LEWIS Communications

By

Mellissa Potts

Published on

September 4, 2018

Tags

Getting your colleagues to take time aside from client work and contribute to your marketing can be… challenging.


My colleagues are PR and marketing professionals who write and create content all day, every day and I still find it challenging at times! To help boost our content output, I worked on these 10 things.

1. Educate the team on the benefits

It helps to educate the team on the benefits creating content has for them as initially, it can seem like just another thing on their to-do list. Letting people know what’s in it for them. (i.e. a chance to write/investigate something that interests them, improve their digital footprint etc) can encourage a shift in perceptions.

2. Support from senior team

Some people may feel awkward about taking time away from client work to contribute, seeing it as something they’ll have to do in their own time. Therefore, getting the senior leadership team on board to communicate that this is expected, and they have permission to work on it can help put people at ease.

3. Create a calendar and keep on top of it

Once people understand the benefits and know what is expected of them, it becomes easier to create your content calendar. You still need to understand though, that people aren’t going to just go off and do it and hand it to you on the deadline. You will need to put reminders in diaries and remind people a few days before. Organise topics with people and stay on top of it.

4. Take interest in what team members are doing

If you know what people are up to, it can help you come up with suggestions on what they can create content around. It also helps to know who has more time to write content if you know people’s workloads. Maintaining good relationships with different teams also encourages people to contribute, if you get on well with people they’ll want to help you.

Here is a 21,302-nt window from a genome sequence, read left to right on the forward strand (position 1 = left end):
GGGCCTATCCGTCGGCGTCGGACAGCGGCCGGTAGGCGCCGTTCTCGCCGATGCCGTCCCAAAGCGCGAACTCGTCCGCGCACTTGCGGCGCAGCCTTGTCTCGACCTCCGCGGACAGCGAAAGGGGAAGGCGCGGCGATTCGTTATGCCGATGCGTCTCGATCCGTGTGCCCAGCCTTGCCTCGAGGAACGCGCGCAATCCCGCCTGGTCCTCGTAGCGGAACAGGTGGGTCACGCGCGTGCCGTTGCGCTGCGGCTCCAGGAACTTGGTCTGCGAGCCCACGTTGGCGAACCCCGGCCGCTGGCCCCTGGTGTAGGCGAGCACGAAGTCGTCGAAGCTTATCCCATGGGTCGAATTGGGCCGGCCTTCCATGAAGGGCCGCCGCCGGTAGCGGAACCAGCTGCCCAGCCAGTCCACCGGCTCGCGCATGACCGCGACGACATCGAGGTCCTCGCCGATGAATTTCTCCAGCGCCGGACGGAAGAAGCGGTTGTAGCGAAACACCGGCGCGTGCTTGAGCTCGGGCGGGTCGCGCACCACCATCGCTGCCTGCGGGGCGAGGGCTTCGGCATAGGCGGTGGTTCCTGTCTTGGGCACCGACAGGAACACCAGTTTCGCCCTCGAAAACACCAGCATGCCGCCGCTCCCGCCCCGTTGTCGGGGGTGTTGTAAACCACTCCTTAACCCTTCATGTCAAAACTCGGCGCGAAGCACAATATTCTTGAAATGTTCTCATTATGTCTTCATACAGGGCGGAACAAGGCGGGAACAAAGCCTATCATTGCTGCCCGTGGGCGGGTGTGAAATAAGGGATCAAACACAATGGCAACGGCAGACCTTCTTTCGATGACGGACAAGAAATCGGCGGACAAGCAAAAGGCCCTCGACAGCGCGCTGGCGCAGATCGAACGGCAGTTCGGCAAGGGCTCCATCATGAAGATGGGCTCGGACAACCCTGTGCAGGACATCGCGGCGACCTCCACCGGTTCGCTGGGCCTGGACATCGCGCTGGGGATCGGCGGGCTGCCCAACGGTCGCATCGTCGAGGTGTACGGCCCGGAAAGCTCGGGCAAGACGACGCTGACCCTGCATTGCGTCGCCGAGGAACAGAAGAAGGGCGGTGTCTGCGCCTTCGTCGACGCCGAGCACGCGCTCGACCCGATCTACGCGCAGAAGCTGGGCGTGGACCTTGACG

5. Don’t leave people out

When creating your content calendar, there will be candidates more obvious than others, but don’t forget to explore the teams less travelled. There should be an opportunity for everyone to contribute if they have something worth talking about.

6. Vary the types of content you produce

Not everyone in your team will be a talented writer or have time to write. So, mixing up the types of content is not only good for your audience but handy operationally. You can try using video content, drawing up infographics, chair debates or get multiple people to contribute to one article.

7. Face-to-face wins

Communicating internally is always best-done face to face. Get all the answers you need in one conversation rather than several emails.

8. Be vocal in team meetings

Having a presence in all-company meetings and discussing content with the teams frequently keeps content creation at the forefront of people’s minds and shows that it’s taken seriously. In larger companies it can also help people recognise and remember who you are when you’re asking them to contribute.

9. Share and reward results

Ensure you give credit where it’s due. When people put work into something they want to know how it performed.

10. Employee advocacy initiative

Get people in the team sharing your content. Employee advocacy is such a simple way to reach audiences beyond your company’s own social media following. To help make this as simple as possible, we use Dynamic Signal. It allows employees to easily review all social media posts and share with one click. It also gives points, so you can take advantage of people’s competitive nature.

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